I’ve bought and sold hundreds and hundreds of vintage woodworking tools over the years (my shop will be online very soon, just sorting out Paypal integration), and I’ve seen many craftsman-made tools in that time. Most usually they are made by pattern makers who perhaps didn’t want to pay good money for a tool they could make themselves, or sometimes they are just made by a craftsman who wants the challenge of making the tool as good as the original.
Colin Sullivan got in touch with me and sent these pictures over. I’m keen to see more examples of tools made by individuals. The work on this particular plane is as good as any I’ve seen.
Copy and words below from Colin Sullivan
I have been interested in Mitre planes and bevel up planes for years and when I injured my left hand index finger I was worried I would not be able to make things. During the few days I had off from work I decided to start making the plane shown.
It is exactly the same size as a Stanley no9 block plane with a few of my own ideas added including S/Steel. The blade angle is 22 deg. with the bevel up as the no9. The cap iron is from a Stanley no.4 transitional plane – because it is a bit longer than a normal one and almost the length of the no.9. The front infill knob is screwed to the adjustable part of the sole to allow a little adjustment to the mouth. The blade adjustment is controlled by turning the rear knob which works well. This proved so sucessful that I felt I could make a more accurate copy of the no9, and this is shown in the 3 pictures below.
I made this copy of a Stanley no.9 Cabinet makers Block Plane a few years ago. A friend had an original one that I carefully dimensioned and made a working drawing. I am a collector of American Stanley tools and this plane is top of my list for desirability, but because they fetch so much in auctions I decided the only way I would get one was to make it! When I was in business making spiral stairs we used stainless steel a lot on balustrades and stringers etc. It is the perfect material for making some tools because there is no chance of it rusting, it is not as difficult to work as people make out if you approach in the right way.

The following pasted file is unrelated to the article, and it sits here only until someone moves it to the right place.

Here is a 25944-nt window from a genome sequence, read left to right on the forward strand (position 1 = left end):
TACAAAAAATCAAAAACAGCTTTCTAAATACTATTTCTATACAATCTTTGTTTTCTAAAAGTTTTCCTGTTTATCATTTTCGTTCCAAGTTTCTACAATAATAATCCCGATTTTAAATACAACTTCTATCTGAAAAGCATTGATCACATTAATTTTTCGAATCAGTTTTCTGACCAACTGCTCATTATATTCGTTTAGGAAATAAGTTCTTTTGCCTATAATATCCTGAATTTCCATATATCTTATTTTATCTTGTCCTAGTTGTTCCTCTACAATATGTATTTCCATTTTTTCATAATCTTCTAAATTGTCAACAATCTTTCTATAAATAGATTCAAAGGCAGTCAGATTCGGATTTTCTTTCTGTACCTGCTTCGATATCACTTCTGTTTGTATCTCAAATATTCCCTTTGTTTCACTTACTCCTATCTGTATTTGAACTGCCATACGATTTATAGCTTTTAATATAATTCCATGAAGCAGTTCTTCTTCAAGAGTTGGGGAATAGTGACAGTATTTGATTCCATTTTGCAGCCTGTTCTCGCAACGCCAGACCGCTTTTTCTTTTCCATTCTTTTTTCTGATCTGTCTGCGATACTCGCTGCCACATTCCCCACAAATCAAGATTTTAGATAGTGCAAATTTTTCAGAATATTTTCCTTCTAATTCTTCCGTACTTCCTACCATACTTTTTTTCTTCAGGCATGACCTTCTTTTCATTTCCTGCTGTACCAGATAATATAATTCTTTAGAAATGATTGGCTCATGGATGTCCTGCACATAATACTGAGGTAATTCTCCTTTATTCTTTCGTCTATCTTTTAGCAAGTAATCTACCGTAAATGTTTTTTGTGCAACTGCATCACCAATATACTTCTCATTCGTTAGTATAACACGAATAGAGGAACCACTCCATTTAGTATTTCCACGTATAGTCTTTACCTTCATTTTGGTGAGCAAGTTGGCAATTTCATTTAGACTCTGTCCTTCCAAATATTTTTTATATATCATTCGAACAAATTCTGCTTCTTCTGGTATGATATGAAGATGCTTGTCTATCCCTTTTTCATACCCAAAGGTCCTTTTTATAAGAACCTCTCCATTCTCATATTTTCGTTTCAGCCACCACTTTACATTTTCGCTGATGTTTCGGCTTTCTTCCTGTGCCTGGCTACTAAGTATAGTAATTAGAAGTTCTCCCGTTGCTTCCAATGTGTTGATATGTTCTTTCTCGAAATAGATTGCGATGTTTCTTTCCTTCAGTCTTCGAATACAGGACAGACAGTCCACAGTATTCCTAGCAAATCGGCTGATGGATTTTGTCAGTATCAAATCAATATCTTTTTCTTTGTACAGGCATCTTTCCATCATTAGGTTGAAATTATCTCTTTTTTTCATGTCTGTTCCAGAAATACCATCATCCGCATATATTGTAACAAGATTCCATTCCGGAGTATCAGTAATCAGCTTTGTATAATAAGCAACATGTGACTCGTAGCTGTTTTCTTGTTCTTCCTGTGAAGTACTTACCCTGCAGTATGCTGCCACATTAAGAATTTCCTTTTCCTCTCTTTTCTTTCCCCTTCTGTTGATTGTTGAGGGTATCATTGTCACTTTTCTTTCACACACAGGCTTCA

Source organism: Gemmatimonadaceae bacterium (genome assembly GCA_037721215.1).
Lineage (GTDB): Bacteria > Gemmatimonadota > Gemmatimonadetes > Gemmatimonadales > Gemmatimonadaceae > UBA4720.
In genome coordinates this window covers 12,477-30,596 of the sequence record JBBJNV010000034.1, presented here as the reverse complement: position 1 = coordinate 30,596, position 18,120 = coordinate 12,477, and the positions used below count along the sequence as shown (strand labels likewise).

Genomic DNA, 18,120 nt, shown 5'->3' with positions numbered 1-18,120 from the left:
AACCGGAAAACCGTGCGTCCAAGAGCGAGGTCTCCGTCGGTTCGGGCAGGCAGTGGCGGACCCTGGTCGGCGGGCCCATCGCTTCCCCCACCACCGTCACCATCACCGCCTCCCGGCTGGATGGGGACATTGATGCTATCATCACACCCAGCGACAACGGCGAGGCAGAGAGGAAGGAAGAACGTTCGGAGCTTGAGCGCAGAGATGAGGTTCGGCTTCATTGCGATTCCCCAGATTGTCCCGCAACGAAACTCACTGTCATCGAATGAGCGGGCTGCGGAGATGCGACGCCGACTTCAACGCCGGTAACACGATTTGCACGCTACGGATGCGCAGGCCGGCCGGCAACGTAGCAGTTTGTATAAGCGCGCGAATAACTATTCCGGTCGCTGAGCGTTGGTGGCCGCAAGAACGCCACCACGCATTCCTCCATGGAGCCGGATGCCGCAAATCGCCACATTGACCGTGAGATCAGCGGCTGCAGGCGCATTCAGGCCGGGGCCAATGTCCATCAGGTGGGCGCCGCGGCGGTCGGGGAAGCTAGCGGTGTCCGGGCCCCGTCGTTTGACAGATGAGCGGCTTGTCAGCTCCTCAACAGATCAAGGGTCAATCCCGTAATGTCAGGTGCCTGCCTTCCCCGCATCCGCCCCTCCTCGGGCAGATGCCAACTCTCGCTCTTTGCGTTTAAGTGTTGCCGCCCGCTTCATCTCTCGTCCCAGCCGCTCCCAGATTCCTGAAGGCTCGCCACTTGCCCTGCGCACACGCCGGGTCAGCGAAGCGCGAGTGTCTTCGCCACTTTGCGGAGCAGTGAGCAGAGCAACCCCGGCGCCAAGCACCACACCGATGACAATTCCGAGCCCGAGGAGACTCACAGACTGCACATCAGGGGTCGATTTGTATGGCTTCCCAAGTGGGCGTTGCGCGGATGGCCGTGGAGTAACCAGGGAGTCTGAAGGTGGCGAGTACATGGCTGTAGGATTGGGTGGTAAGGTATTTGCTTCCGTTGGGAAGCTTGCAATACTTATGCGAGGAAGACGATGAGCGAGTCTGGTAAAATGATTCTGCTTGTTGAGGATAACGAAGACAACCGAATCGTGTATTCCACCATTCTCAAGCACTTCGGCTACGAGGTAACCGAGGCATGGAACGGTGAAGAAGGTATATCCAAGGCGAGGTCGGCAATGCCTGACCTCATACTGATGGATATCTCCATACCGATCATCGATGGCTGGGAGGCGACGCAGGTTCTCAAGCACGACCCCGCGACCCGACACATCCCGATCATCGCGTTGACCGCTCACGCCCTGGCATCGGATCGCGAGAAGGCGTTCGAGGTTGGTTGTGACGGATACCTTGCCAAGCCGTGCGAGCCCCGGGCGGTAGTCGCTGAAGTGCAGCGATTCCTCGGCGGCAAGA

I cut out all the parts for this plane with the angle grinder using the new very thin cutting blades, you can buy-they are amazingly efficient and only 1mm or so thick. The box part is made up from 3mm s/s plate- welded together round a wooden block and cleaned up with the angle grinder and 120 grit soft discs. The cap iron is made from 10mm plate and is not bent but straight- tapered of at one end and longer than the standard ones. The blade is 3mm thick form Clifton Tools and holds an edge well, the mouth is adjustable and in fact made that part of the plane easier to make. The adjusting wheel I turned on my old lathe using a 8mm Allen grub screw for the thread which is right hand on these planes. The blade adjusting lever is the most difficult bit to make and get working properly.
The bracket that houses the adjuster and rosewood handle is made from angle s/s with a plate welded to it where it meets the plane, just the same as the Stanley. The polished finish was done with flap wheels in the pillar drill after the angle grinder, and the sole lapped on plate glass with fine sand, from a children’s toy I seem to remember. The bolts are all Allen type because it is a new tool and I have not tried to pretend other wise. It works very well and well worth the time it took to make much admired by every one I show.
I do have the drawings still if any one fancies having a go I can pass them on. This was my first attempt at making a low angle block plane in S/S, it works well.
If you would like to contact Colin with questions about his planes, or if you would like to get drawings, please mail firstname.lastname@example.org